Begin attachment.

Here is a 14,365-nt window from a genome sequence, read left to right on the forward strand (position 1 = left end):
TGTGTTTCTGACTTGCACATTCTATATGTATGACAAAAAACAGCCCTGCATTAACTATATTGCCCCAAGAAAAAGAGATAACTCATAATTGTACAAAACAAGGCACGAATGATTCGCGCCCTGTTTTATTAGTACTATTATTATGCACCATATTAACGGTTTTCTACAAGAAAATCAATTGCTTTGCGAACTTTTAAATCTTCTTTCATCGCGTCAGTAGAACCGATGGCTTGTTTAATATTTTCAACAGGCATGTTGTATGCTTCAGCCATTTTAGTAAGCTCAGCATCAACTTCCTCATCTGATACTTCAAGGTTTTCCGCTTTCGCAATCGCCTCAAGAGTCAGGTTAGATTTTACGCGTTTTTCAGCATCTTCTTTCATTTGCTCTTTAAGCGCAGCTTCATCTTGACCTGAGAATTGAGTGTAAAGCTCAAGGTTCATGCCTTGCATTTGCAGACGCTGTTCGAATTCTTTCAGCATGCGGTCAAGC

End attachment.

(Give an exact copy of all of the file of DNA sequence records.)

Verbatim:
Here is a 14,365-nt window from a genome sequence, read left to right on the forward strand (position 1 = left end):
TGTGTTTCTGACTTGCACATTCTATATGTATGACAAAAAACAGCCCTGCATTAACTATATTGCCCCAAGAAAAAGAGATAACTCATAATTGTACAAAACAAGGCACGAATGATTCGCGCCCTGTTTTATTAGTACTATTATTATGCACCATATTAACGGTTTTCTACAAGAAAATCAATTGCTTTGCGAACTTTTAAATCTTCTTTCATCGCGTCAGTAGAACCGATGGCTTGTTTAATATTTTCAACAGGCATGTTGTATGCTTCAGCCATTTTAGTAAGCTCAGCATCAACTTCCTCATCTGATACTTCAAGGTTTTCCGCTTTCGCAATCGCCTCAAGAGTCAGGTTAGATTTTACGCGTTTTTCAGCATCTTCTTTCATTTGCTCTTTAAGCGCAGCTTCATCTTGACCTGAGAATTGAGTGTAAAGCTCAAGGTTCATGCCTTGCATTTGCAGACGCTGTTCGAATTCTTTCAGCATGCGGTCAAGC